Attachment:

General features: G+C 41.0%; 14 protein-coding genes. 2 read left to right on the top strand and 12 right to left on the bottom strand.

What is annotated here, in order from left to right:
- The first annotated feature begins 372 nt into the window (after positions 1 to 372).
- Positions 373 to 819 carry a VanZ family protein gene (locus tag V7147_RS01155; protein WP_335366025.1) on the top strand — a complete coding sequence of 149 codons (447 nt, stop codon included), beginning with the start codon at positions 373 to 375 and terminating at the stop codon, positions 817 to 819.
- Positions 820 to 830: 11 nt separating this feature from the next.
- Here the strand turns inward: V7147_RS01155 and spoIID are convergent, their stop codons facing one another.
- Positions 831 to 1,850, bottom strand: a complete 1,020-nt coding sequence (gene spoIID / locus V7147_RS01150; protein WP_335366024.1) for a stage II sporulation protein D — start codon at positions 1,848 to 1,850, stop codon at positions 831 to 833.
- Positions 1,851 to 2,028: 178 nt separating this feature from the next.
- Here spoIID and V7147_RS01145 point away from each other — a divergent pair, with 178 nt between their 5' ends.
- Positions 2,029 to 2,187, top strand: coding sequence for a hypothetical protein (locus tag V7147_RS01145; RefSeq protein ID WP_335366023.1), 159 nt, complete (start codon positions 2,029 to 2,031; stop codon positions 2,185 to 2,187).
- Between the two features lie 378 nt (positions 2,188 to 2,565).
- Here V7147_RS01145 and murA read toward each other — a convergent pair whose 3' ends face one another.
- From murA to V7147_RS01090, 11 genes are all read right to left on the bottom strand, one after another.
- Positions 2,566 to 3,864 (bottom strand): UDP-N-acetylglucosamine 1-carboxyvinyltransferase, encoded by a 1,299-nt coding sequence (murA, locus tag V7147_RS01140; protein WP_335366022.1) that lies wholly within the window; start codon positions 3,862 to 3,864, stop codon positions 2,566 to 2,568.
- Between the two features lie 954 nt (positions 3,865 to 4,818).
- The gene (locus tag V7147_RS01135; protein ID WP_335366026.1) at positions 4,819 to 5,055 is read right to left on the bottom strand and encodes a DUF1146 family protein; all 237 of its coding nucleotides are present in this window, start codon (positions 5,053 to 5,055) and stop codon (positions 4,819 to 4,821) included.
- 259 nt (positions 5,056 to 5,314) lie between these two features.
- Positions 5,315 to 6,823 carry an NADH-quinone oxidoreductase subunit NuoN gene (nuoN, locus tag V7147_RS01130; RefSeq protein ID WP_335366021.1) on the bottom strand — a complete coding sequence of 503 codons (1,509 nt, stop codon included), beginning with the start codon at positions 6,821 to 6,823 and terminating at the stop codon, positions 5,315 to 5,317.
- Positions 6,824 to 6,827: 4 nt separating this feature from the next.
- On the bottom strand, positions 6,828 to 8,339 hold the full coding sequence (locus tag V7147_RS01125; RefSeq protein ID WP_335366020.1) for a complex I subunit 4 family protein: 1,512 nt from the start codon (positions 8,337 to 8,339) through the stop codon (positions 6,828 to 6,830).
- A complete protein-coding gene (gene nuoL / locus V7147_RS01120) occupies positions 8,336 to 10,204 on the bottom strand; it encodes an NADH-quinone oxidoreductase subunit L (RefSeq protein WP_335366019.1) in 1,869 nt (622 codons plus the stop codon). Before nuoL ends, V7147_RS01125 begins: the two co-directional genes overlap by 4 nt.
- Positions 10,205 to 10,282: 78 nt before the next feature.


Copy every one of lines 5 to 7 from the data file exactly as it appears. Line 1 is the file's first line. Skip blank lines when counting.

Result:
- Positions 820 to 830: 11 nt separating this feature from the next.
- Here the strand turns inward: V7147_RS01155 and spoIID are convergent, their stop codons facing one another.
- Positions 831 to 1,850, bottom strand: a complete 1,020-nt coding sequence (gene spoIID / locus V7147_RS01150; protein WP_335366024.1) for a stage II sporulation protein D — start codon at positions 1,848 to 1,850, stop codon at positions 831 to 833.